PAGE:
One of the benefits to off-the-beaten-track travel, in my opinion, is the lack of phone coverage. This forced independence from devices becomes a thing I didn’t know I needed until I have it, and it makes looking out the window to savor the here-and-now a little easier.
But I’m also grateful my device works in most places around the world, albeit a bit slower. (That’s okay, though—I like to travel slow.)
I’ve been traveling internationally for over 20 years, and I was floored with how dependable our devices were on our round-the-world trip for the 2014-15 school year. We visited 30 countries, and our phones worked in all but four of them.
(We only had to replace one device, at the Apple store in Aix en Provence, France, after my phone broke in Kenya several weeks prior.)
Yep, we still lived life that year far more offline than on. But? There were times we were crazy grateful for certain apps that made our travels easier. If you’ve got a trip on the horizon—international or not—this list of my favorites could come in handy. (There are a ton of travel-themed apps out there; enough to make any trip planner overwhelmed.)
Here were a few of our favorites.
1. Trip Advisor
You can download location-specific guides while you have internet, then when you’re out and about, you can look up restaurants (complete with reviews and directions), landmarks to visit, housing recommendations, and more.
Their guides are especially helpful when wandering a location with low (or no) cell data service.
2. Trail Wallet
We kept track of our trip’s expenses with this app. You can organize expenses by month, like a typical budget app, by trip, or by location—helpful when visiting multiple destinations.
You can set a daily budget for yourself, which is helpful in the pricier places, 218 currencies that auto-adjust to your native currency, and up-to-date exchange rates.
4 out of 5 of us used this app to learn language basics as part of our trip enjoyment (the youngest didn’t, simply because he wasn’t yet reading). This app provides comprehensive learning for tons of languages, teaching the same way we typically learn our native languages (first by listening).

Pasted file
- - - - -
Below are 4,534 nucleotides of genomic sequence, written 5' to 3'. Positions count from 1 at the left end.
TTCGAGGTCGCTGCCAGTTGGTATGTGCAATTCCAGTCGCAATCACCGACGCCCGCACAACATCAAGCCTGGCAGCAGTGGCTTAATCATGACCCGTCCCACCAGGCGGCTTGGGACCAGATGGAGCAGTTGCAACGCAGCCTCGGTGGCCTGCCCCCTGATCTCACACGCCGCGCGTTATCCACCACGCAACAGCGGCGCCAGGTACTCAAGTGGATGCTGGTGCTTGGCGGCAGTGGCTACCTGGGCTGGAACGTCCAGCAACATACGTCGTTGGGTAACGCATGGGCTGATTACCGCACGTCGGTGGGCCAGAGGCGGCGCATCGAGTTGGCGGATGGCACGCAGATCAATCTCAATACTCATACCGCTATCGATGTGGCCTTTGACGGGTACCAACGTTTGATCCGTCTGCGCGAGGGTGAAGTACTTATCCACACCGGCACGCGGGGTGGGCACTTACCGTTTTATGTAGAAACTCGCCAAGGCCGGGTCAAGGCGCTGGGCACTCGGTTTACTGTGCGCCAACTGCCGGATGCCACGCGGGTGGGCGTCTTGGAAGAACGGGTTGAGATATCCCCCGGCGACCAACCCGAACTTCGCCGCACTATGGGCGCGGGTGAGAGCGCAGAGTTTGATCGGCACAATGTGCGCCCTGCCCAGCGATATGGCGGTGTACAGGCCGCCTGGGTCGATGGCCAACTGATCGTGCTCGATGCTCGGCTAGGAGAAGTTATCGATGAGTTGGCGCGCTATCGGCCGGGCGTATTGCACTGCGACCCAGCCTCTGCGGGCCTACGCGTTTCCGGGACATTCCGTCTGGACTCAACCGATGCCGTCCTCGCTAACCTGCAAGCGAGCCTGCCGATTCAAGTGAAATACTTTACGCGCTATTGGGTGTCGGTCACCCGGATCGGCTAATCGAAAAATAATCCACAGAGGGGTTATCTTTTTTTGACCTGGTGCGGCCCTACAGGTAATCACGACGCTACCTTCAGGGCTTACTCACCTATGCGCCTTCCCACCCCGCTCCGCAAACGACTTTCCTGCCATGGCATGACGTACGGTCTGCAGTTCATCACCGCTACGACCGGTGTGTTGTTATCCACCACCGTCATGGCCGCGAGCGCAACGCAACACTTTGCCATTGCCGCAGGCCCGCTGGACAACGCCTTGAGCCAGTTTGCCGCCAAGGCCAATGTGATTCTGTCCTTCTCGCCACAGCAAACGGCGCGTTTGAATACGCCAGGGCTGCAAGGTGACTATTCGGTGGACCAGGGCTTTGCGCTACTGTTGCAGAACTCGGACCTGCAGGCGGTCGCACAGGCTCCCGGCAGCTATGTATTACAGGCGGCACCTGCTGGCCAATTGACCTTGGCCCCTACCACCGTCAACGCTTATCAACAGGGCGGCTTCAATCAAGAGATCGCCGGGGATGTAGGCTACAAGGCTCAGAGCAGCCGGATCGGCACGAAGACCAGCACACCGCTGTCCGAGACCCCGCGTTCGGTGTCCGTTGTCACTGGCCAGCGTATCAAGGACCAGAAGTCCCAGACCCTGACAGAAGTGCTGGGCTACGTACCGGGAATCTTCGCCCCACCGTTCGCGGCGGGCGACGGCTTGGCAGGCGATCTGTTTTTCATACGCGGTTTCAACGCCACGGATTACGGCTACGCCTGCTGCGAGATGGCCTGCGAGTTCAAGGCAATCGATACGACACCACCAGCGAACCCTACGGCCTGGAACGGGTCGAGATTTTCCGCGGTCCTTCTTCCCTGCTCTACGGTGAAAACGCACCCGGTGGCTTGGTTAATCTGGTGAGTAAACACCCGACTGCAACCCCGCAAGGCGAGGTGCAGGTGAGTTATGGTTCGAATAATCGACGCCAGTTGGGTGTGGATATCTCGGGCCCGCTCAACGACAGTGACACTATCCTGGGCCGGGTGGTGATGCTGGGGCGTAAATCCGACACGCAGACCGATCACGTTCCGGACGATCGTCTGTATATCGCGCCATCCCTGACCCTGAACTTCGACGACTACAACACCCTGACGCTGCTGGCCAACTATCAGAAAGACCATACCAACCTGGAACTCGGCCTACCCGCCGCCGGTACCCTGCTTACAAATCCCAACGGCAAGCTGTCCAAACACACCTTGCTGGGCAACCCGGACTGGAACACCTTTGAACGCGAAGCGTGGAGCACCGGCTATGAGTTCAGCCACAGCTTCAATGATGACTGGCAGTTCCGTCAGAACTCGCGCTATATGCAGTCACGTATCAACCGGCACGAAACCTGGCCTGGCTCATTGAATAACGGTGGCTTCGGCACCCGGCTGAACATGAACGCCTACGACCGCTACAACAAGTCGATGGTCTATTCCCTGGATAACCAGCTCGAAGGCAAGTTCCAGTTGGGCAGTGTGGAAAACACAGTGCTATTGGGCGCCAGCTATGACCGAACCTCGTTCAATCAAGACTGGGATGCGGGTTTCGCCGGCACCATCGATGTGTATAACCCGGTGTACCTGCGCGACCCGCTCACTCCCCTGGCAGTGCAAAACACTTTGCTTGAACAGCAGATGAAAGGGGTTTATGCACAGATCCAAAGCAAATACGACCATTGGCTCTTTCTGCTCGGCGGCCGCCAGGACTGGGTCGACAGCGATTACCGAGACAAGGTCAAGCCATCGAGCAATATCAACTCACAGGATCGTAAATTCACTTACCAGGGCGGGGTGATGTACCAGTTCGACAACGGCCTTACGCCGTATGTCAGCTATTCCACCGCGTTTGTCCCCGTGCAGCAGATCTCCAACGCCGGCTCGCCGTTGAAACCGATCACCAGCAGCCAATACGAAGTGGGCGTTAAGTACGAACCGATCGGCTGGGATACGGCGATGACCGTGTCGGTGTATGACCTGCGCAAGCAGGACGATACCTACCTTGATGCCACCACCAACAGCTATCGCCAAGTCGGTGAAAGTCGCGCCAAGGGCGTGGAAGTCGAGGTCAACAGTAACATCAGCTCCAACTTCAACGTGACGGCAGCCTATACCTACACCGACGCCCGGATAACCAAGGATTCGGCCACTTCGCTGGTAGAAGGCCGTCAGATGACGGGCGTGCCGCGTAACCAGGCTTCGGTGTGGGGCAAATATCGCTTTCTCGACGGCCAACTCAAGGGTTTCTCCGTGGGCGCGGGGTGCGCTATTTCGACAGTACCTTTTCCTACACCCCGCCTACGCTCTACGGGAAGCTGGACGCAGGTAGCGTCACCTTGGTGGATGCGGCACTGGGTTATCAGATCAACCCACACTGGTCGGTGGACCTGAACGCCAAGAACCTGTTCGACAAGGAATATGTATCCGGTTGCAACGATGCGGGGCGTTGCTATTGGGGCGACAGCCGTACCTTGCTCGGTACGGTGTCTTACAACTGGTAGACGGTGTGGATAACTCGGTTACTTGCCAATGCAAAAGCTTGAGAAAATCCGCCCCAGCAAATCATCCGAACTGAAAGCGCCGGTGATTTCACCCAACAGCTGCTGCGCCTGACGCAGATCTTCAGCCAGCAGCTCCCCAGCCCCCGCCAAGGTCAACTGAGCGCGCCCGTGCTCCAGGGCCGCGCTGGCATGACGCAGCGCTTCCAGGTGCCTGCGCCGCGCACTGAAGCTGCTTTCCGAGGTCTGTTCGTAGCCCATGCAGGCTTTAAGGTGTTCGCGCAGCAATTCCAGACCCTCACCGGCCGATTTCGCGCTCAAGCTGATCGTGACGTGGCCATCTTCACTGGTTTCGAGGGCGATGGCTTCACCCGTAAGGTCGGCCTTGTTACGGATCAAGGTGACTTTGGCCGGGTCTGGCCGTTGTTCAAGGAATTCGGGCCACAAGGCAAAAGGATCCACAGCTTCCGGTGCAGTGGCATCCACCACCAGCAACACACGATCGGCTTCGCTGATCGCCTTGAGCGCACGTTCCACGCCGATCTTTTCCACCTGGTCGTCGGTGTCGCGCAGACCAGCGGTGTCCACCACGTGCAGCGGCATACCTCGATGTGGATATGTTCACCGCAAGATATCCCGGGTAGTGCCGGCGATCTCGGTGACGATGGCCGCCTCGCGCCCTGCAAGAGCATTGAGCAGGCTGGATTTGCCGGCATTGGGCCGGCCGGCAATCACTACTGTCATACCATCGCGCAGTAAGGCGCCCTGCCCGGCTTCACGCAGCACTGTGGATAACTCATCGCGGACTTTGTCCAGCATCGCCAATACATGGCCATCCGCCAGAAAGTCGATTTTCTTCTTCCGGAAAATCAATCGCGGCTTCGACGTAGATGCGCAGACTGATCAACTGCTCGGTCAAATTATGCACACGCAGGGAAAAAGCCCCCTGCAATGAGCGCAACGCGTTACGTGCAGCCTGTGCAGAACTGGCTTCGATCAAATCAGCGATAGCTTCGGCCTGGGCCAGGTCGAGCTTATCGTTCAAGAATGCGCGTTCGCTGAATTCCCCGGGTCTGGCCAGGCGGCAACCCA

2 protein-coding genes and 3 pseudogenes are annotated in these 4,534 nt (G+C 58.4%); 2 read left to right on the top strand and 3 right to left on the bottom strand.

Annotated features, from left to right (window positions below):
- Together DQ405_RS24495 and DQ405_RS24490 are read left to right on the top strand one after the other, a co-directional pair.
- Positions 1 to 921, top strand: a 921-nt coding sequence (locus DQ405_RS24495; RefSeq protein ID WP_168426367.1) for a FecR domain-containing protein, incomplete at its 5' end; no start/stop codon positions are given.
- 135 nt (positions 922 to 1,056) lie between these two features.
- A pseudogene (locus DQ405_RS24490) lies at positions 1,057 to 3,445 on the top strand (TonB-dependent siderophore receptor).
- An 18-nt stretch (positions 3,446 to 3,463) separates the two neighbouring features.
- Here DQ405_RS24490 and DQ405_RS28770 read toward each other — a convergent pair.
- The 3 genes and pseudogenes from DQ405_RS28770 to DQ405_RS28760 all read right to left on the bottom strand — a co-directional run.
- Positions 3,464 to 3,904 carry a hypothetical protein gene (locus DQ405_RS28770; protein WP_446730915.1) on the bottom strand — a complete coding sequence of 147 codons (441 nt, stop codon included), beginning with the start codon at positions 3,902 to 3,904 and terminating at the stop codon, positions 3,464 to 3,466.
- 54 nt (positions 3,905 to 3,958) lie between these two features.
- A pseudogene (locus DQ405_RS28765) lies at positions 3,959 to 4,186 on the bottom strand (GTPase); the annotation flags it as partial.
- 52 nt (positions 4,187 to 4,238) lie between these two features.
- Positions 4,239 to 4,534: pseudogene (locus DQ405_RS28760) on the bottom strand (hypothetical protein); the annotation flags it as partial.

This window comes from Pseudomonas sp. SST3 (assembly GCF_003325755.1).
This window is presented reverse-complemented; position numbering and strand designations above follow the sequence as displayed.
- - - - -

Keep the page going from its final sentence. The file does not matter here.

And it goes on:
We still use this one at home!
4. Google Translate
For on-the-go travel, this app came in handy because of its camera feature. You can hold up your phone to a sign, menu, or note, and it will translate it into the language of your choice, directly on your screen.
Clearly, it’s not perfect. But it made ordering food much easier, as well as understanding those, “Out to play pétanque with friends—be back later” notes on locked doors.
5. Converter Plus
We were constantly having to convert money, so this app made it much less of a headache. You can add as many currencies as you need in your ‘Selective’ tab, which means you can convert US dollars to Euro, Turkish lira, and British pounds in a flash.
You can also convert temperature, length, and other units of measurement—helpful for Americans in a metric world.
6. City-specific apps
Most major cities in the world have their own app for public transportation, which proved helpful in places like London, Paris, Beijing, and Nairobi.
Here’s London’s Tube Map app
Some mostly provided maps with updated times and locations for busses and metro lines, but others included sights to see, wait times at museums, and links for buying tickets. We made a habit out of researching the app store before heading to a new city.
We used our devices in other ways, too, like educating ourselves before and during our time in a place. YouTube became a good friend, as did Susan Wise Bauer’s four-volume history curriculum Story of the World on audiobook. And of course, the camera—we had a smaller DSLR, but most of our impromptu photos still came from our phones.
Also, we changed our service from Verizon to T-Mobile before we left, after a frustrating experience in Italy that summer where our phones didn’t work without internet. We found T-Mobile had the most global coverage for Americans, and we didn’t need to sign a contract. Going by data was slower (2G much of the time), but it was free with our plan, and it blew my mind that I could look up something on Trip Advisor on a rural middle-of-nowhere road in Sri Lanka.
The lesson here? Ask around and do research before you go on an extended trip, but if your trip is shorter, know in advance what your phone service provides. Many of them (including Verizon) have international coverage you can buy as an upgrade on a month-by-month basis.
Oh, and finally—we needed a VPN app in China, so our phones could ping off of other countries’ satellites, like the U.S. and Canada, since China blocks so many benign apps and websites. This made it even slower, of course, but that meant our phones worked.
Yep, you can still travel and get by without a smartphone. But I’m glad to have mine when I do.
I’d love to know more about useful apps out there, especially if you’ve personally found them handy on the road. I don’t want to bloat my device with needless clutter, but I love apps that go the extra mile. (See what I did there?) Tell me about your favorites.